That’s how we might be able to tell if a section that jumps places or times is still part of a single scene. If the problem, goals, emotions, conflict, etc. within that section are all directly connected, and the mini-story isn’t “resolved” until the end of the section, then the section acts as a single scene.

On the other hand, if our mini-story feels incomplete, it might be because we have a Dwight Swain style of scene, but we’re missing the sequel—the reaction and new goal—that goes along with it. Sometimes, emphasizing a character’s reaction and decision to the scene’s events can add a sense of resonance, meaning, and completeness to the scene.

What about Non-Action Scenes?

All that said, there are times when we want to give readers a bit of a breather or delve more into our character’s thoughts or motivations. For those times, we might want to include a longer sequel.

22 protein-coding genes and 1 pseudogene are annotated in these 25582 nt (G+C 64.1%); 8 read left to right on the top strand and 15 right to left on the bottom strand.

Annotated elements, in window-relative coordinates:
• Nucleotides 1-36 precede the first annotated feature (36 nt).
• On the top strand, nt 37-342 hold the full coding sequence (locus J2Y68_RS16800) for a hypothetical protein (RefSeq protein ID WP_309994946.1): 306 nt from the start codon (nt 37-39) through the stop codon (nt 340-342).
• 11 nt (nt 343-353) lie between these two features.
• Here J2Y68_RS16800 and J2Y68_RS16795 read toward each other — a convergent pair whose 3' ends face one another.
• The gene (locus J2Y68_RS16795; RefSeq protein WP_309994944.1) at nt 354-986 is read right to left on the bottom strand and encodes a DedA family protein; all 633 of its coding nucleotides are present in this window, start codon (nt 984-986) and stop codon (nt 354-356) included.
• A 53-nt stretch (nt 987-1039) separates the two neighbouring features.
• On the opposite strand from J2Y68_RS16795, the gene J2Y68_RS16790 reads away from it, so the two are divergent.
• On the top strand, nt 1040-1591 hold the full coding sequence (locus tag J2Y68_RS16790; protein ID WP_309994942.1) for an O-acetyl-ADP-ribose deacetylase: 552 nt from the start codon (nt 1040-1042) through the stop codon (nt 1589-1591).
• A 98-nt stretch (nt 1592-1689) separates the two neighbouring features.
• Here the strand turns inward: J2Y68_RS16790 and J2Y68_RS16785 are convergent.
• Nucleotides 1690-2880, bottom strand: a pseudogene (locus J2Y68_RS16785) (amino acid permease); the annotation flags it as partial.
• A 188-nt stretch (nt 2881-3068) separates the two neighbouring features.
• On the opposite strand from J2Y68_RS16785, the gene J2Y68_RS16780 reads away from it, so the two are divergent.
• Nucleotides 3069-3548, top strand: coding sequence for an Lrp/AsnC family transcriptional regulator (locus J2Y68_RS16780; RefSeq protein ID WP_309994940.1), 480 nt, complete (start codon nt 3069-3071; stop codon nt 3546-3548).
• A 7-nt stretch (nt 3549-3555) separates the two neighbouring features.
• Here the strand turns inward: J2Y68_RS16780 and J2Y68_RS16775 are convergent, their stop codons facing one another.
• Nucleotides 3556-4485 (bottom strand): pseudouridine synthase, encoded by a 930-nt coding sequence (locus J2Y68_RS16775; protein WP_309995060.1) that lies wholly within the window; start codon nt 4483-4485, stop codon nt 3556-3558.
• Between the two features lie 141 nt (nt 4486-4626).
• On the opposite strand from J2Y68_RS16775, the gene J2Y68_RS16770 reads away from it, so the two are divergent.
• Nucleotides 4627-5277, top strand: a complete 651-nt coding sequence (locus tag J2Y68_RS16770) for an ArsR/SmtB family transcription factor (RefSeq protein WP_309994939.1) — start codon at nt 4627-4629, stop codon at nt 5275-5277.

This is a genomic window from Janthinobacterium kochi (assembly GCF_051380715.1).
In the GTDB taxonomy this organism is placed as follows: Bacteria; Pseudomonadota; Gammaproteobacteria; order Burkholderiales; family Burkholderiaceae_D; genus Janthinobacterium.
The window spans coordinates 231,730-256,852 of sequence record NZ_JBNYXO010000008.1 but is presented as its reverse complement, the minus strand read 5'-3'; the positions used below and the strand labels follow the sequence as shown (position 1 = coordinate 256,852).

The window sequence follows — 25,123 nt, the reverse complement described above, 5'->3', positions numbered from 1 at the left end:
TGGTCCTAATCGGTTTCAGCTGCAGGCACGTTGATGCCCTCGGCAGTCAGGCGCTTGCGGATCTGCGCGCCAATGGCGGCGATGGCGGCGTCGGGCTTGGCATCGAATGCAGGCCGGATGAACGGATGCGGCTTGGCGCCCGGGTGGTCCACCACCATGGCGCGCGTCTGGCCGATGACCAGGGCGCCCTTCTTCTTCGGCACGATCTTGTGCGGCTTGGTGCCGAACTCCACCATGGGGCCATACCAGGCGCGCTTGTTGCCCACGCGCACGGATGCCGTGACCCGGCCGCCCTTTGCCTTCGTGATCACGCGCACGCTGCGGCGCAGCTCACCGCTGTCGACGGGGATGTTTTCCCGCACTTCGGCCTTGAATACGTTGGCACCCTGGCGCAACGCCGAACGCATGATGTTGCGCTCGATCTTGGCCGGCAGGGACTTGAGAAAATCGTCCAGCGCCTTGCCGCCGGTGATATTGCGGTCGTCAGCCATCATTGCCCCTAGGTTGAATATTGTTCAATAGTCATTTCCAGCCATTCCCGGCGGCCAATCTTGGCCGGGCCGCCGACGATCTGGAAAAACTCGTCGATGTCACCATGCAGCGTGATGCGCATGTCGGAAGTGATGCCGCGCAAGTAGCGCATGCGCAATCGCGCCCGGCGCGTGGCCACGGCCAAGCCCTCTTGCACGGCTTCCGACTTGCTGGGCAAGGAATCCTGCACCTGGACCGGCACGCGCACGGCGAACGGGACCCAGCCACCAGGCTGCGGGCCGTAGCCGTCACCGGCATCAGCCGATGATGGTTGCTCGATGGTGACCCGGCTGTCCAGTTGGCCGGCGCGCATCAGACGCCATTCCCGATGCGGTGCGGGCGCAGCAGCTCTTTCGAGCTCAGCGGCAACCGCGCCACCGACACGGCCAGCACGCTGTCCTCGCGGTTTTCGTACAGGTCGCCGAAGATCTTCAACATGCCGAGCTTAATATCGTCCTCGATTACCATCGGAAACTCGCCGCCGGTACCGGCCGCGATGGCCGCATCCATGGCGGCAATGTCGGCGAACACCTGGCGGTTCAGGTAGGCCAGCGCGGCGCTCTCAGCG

How should we handle a long sequel to a scene? Click To TweetRather than writing a sequel that’s between a sentence and three paragraphs long, we might want to write a page or two or more and really dig into our character’s reaction and struggle to decide what to do next.

For example, sometimes after an intense scene or event, we might create a moment of reflection. A description of a battlefield after the conclusion of fighting could emphasize the devastation or reiterate the cost, making the character waver on their goals.

These types of sequels become scenes in their own right, many times with the usual line breaks before and after. They’re internally focused, often with the character on their own or keeping their thoughts to themselves, as the sequel-style scene explores layers of emotion.